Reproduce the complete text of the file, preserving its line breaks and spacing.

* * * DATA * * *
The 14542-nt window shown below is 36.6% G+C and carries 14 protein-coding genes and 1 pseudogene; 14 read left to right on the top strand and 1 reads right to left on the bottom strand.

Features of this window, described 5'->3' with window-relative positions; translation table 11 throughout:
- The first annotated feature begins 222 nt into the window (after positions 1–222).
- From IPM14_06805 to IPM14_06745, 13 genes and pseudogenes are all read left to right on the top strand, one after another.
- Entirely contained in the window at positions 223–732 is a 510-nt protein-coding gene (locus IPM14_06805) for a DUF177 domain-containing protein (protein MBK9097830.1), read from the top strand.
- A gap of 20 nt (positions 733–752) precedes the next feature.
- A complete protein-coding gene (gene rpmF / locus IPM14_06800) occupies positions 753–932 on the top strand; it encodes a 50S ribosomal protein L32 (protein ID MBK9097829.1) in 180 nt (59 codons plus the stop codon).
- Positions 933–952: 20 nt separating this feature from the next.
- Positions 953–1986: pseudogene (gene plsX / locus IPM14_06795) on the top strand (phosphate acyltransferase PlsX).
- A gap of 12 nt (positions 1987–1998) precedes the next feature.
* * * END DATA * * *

The 14542-nt window shown below is 36.6% G+C and carries 14 protein-coding genes and 1 pseudogene; 14 read left to right on the top strand and 1 reads right to left on the bottom strand.

Features of this window, described 5'->3' with window-relative positions; translation table 11 throughout:
- The first annotated feature begins 222 nt into the window (after positions 1–222).
- From IPM14_06805 to IPM14_06745, 13 genes and pseudogenes are all read left to right on the top strand, one after another.
- Entirely contained in the window at positions 223–732 is a 510-nt protein-coding gene (locus IPM14_06805) for a DUF177 domain-containing protein (protein MBK9097830.1), read from the top strand.
- A gap of 20 nt (positions 733–752) precedes the next feature.
- A complete protein-coding gene (gene rpmF / locus IPM14_06800) occupies positions 753–932 on the top strand; it encodes a 50S ribosomal protein L32 (protein ID MBK9097829.1) in 180 nt (59 codons plus the stop codon).
- Positions 933–952: 20 nt separating this feature from the next.
- Positions 953–1986: pseudogene (gene plsX / locus IPM14_06795) on the top strand (phosphate acyltransferase PlsX).
- A gap of 12 nt (positions 1987–1998) precedes the next feature.